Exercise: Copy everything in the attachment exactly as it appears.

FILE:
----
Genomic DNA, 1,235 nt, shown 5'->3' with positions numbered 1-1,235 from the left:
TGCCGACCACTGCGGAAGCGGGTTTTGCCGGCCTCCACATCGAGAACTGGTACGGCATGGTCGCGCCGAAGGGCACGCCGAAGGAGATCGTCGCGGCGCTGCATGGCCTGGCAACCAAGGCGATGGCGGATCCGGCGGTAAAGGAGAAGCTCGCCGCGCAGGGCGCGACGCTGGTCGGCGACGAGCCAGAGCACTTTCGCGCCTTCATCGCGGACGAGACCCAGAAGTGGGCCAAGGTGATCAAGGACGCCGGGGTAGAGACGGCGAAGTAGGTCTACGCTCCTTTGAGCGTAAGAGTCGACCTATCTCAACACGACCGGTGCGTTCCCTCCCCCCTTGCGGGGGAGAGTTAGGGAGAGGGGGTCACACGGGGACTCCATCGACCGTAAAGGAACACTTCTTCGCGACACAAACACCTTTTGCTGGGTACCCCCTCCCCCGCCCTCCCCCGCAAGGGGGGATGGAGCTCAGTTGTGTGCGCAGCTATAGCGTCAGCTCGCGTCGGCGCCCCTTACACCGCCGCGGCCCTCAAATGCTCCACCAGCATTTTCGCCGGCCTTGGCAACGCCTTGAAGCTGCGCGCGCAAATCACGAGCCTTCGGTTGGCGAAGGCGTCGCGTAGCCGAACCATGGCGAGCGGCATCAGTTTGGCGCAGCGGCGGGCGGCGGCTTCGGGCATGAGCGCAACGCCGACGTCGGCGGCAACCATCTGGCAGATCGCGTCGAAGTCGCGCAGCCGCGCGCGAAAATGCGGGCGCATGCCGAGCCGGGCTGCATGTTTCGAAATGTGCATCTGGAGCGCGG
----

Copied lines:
Genomic DNA, 1,235 nt, shown 5'->3' with positions numbered 1-1,235 from the left:
TGCCGACCACTGCGGAAGCGGGTTTTGCCGGCCTCCACATCGAGAACTGGTACGGCATGGTCGCGCCGAAGGGCACGCCGAAGGAGATCGTCGCGGCGCTGCATGGCCTGGCAACCAAGGCGATGGCGGATCCGGCGGTAAAGGAGAAGCTCGCCGCGCAGGGCGCGACGCTGGTCGGCGACGAGCCAGAGCACTTTCGCGCCTTCATCGCGGACGAGACCCAGAAGTGGGCCAAGGTGATCAAGGACGCCGGGGTAGAGACGGCGAAGTAGGTCTACGCTCCTTTGAGCGTAAGAGTCGACCTATCTCAACACGACCGGTGCGTTCCCTCCCCCCTTGCGGGGGAGAGTTAGGGAGAGGGGGTCACACGGGGACTCCATCGACCGTAAAGGAACACTTCTTCGCGACACAAACACCTTTTGCTGGGTACCCCCTCCCCCGCCCTCCCCCGCAAGGGGGGATGGAGCTCAGTTGTGTGCGCAGCTATAGCGTCAGCTCGCGTCGGCGCCCCTTACACCGCCGCGGCCCTCAAATGCTCCACCAGCATTTTCGCCGGCCTTGGCAACGCCTTGAAGCTGCGCGCGCAAATCACGAGCCTTCGGTTGGCGAAGGCGTCGCGTAGCCGAACCATGGCGAGCGGCATCAGTTTGGCGCAGCGGCGGGCGGCGGCTTCGGGCATGAGCGCAACGCCGACGTCGGCGGCAACCATCTGGCAGATCGCGTCGAAGTCGCGCAGCCGCGCGCGAAAATGCGGGCGCATGCCGAGCCGGGCTGCATGTTTCGAAATGTGCATCTGGAGCGCGG